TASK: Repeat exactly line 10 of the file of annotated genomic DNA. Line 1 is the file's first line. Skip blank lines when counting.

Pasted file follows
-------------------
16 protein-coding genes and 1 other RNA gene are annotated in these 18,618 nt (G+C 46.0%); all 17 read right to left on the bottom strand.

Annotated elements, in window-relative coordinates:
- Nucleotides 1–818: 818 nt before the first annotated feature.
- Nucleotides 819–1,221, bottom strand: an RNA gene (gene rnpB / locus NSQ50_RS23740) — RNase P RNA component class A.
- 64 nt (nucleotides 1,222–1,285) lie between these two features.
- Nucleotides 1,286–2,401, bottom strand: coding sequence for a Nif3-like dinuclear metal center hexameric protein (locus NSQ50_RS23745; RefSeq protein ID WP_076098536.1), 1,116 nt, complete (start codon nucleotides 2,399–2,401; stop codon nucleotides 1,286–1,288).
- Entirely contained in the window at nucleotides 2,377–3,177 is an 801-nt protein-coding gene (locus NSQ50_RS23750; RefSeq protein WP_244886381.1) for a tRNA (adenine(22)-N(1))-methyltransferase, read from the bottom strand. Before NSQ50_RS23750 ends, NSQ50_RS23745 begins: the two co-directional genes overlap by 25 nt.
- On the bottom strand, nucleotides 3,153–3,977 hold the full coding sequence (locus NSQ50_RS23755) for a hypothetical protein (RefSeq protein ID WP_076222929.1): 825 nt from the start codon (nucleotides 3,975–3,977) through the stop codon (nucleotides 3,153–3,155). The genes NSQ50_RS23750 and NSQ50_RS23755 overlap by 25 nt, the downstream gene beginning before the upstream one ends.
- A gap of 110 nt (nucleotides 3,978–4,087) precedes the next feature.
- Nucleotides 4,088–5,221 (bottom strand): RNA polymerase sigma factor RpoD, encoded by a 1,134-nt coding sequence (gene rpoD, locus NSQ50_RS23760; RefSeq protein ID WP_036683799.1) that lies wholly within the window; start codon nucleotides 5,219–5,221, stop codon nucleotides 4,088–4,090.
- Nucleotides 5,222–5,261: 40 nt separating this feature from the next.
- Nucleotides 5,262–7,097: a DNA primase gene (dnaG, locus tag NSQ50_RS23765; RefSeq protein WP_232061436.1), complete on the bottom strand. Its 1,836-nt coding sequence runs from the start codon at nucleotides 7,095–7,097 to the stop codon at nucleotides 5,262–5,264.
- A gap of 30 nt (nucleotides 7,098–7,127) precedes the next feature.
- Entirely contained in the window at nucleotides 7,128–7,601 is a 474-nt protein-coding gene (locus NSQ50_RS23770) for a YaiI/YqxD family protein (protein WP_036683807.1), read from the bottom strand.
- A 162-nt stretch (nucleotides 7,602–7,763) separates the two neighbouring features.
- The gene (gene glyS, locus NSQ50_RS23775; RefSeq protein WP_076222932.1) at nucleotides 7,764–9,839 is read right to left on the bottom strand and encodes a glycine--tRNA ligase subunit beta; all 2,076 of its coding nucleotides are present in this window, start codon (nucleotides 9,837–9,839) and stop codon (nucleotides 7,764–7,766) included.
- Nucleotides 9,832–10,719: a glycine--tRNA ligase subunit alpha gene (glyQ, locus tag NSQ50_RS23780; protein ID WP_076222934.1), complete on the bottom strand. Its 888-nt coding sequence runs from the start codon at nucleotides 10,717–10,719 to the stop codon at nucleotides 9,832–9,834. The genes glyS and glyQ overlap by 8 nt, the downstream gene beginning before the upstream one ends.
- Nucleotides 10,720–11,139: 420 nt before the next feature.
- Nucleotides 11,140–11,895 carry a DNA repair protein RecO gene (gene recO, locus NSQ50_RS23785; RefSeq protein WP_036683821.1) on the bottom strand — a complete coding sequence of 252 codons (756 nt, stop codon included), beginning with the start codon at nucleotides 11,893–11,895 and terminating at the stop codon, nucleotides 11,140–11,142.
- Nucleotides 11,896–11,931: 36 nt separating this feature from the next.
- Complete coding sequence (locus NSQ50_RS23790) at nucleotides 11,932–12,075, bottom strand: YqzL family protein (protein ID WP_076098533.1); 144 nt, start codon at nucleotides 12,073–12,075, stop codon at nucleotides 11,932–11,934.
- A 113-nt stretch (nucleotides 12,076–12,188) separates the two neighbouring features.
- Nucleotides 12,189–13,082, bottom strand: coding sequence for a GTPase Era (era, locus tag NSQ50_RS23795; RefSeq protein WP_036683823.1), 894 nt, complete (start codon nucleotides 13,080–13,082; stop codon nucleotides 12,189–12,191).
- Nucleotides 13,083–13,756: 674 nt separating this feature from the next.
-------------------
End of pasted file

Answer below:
- Nucleotides 4,088–5,221 (bottom strand): RNA polymerase sigma factor RpoD, encoded by a 1,134-nt coding sequence (gene rpoD, locus NSQ50_RS23760; RefSeq protein ID WP_036683799.1) that lies wholly within the window; start codon nucleotides 5,219–5,221, stop codon nucleotides 4,088–4,090.